What characterizes those known in hell? First, they know they are called by God to preach the gospel (Acts 26:16-20, Rom. 1:16, 1 Cor. 9:16, 2 Tim. 4:1ff). Consequently a mantle of power and authority rests on them. They speak and live with a godly swagger, proclaiming the Word of God with boldness (Acts 4:31, Eph. 6:19-20). They are willing to be fools for Jesus sake. They do not count their lives as belonging to themselves. They spend and are spent for the sake of the gospel. They know they are to labour to the very end of their days, giving all they have – body, mind, spirit, money, time, and energy. They are successful in their preaching and evangelistic ministry. That is, they see converts and people follow their lead (Phil. 3:17). When they leave this world there are more Christians than when they came in, and it is because of their gospel labours. They speak the truth in love. They don’t water down application when preaching. They make soul-searching, man-debasing, hope-building application, moving people to Christ for salvation and sanctification. Their ministries begin to erode and undermine the societal depravity that characterizes every community on earth. On the university campus, the gospel of Jesus becomes a point of discussion. The ethics of Jesus are taken seriously and people begin to jettison ungodliness. They inspire people to imitate Jesus, if not fully to live for him. Their ministries experience serious opposition and attack from the world, and often from the church. They weep for the lost. They grieve over their own sin. They are humble, contrite, and tremble at God’s Word. They always are rejoicing, all the time, in every circumstance. They never give up. They live with heaven in full view. Their lives are rich with joy inexpressible and full of glory.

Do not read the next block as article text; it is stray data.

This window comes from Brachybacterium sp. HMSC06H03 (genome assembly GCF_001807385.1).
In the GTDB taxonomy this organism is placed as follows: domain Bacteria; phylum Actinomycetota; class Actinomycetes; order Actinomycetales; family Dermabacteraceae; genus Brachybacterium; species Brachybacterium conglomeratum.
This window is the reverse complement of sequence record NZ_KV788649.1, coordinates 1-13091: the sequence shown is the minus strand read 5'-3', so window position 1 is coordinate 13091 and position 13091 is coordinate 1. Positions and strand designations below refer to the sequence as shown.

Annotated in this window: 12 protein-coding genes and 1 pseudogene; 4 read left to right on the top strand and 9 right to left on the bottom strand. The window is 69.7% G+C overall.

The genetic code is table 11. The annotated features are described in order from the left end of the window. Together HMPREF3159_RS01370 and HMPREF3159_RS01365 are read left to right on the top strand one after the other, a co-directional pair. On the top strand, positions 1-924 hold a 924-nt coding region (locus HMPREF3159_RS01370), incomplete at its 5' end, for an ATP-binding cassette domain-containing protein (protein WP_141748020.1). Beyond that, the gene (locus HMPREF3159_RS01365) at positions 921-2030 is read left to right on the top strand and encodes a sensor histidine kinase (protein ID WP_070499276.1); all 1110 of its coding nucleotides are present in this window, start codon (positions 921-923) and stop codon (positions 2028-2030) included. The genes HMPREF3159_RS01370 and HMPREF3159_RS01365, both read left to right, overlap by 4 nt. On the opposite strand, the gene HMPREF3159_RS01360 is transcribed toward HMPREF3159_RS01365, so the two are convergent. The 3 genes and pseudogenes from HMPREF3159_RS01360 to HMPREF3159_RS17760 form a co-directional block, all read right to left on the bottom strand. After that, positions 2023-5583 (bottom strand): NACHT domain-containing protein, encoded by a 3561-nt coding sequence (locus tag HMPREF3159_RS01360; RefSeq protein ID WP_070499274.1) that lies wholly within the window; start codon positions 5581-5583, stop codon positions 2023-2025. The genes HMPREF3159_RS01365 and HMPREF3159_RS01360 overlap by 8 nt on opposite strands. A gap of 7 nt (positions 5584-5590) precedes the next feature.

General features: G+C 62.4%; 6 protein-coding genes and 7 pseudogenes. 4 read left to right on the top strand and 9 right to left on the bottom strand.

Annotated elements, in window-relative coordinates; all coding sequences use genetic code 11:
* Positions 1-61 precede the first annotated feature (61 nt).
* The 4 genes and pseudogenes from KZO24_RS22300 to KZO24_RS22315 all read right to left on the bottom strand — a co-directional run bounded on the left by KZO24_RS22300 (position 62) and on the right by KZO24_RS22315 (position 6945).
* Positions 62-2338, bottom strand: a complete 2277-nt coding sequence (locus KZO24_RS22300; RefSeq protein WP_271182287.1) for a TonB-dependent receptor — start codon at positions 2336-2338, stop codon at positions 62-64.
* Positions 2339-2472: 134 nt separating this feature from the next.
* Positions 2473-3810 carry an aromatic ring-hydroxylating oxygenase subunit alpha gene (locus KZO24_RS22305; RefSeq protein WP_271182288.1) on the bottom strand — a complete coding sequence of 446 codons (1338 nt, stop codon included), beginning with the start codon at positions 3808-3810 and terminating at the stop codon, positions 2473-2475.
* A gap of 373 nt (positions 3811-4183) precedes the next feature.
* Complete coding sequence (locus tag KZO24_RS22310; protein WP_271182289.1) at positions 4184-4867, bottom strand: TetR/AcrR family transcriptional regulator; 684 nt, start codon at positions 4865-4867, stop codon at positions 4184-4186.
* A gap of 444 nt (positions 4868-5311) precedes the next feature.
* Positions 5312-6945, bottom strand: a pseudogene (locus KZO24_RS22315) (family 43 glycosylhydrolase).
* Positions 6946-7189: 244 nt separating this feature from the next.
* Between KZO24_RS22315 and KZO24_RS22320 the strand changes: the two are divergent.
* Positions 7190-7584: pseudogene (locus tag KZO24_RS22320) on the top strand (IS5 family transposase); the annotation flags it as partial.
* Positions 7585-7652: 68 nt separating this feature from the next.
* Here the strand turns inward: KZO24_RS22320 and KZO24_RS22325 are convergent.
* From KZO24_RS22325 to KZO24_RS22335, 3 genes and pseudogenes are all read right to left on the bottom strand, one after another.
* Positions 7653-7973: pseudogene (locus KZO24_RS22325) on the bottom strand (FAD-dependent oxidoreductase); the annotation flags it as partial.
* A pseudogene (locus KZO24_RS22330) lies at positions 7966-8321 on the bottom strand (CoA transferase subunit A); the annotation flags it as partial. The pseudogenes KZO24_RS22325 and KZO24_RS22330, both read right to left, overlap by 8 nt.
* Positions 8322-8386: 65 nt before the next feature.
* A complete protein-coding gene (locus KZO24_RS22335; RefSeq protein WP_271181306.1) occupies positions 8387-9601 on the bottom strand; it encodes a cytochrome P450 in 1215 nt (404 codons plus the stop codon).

Are you known in hell? Seek God earnestly until the devil knows and fears you. Nothing else matters.


  1. See Comedy of Errors (Act I, Scene ii), a quote from Syracusan Antipholus.
  2. Acts: An Expositional Commentary, James Boice, page 326.
  3. I got the idea for this message from Leonard Ravenhill’s classic Why Revival Tarries.

Rev. Allen M Baker is Pastor of Christ Community Presbyterian Church in West Hartford, Connecticut.

Al Baker’s sermons are now available on